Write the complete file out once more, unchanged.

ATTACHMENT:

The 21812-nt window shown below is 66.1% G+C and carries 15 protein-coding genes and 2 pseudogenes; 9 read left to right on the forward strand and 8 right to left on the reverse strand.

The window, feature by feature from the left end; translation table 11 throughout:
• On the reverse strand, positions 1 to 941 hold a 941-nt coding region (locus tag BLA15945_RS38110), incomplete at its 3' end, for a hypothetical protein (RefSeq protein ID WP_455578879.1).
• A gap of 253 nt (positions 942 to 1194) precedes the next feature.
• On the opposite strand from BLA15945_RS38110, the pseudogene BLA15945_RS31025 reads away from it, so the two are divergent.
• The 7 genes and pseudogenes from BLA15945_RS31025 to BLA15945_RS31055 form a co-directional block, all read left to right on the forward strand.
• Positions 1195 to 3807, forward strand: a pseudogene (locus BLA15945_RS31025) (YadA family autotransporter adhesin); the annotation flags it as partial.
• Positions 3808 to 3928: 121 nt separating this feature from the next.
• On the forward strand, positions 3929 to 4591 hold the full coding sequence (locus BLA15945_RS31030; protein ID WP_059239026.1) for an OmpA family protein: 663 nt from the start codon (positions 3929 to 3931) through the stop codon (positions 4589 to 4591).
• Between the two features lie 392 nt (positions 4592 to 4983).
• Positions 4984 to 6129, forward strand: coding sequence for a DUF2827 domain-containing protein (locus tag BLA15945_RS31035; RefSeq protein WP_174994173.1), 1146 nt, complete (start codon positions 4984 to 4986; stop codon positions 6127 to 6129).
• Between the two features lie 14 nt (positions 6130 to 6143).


The 21812-nt window shown below is 66.1% G+C and carries 15 protein-coding genes and 2 pseudogenes; 9 read left to right on the forward strand and 8 right to left on the reverse strand.

The window, feature by feature from the left end; translation table 11 throughout:
• On the reverse strand, positions 1 to 941 hold a 941-nt coding region (locus tag BLA15945_RS38110), incomplete at its 3' end, for a hypothetical protein (RefSeq protein ID WP_455578879.1).
• A gap of 253 nt (positions 942 to 1194) precedes the next feature.
• On the opposite strand from BLA15945_RS38110, the pseudogene BLA15945_RS31025 reads away from it, so the two are divergent.
• The 7 genes and pseudogenes from BLA15945_RS31025 to BLA15945_RS31055 form a co-directional block, all read left to right on the forward strand.
• Positions 1195 to 3807, forward strand: a pseudogene (locus BLA15945_RS31025) (YadA family autotransporter adhesin); the annotation flags it as partial.
• Positions 3808 to 3928: 121 nt separating this feature from the next.
• On the forward strand, positions 3929 to 4591 hold the full coding sequence (locus BLA15945_RS31030; protein ID WP_059239026.1) for an OmpA family protein: 663 nt from the start codon (positions 3929 to 3931) through the stop codon (positions 4589 to 4591).
• Between the two features lie 392 nt (positions 4592 to 4983).
• Positions 4984 to 6129, forward strand: coding sequence for a DUF2827 domain-containing protein (locus tag BLA15945_RS31035; RefSeq protein WP_174994173.1), 1146 nt, complete (start codon positions 4984 to 4986; stop codon positions 6127 to 6129).
• Between the two features lie 14 nt (positions 6130 to 6143).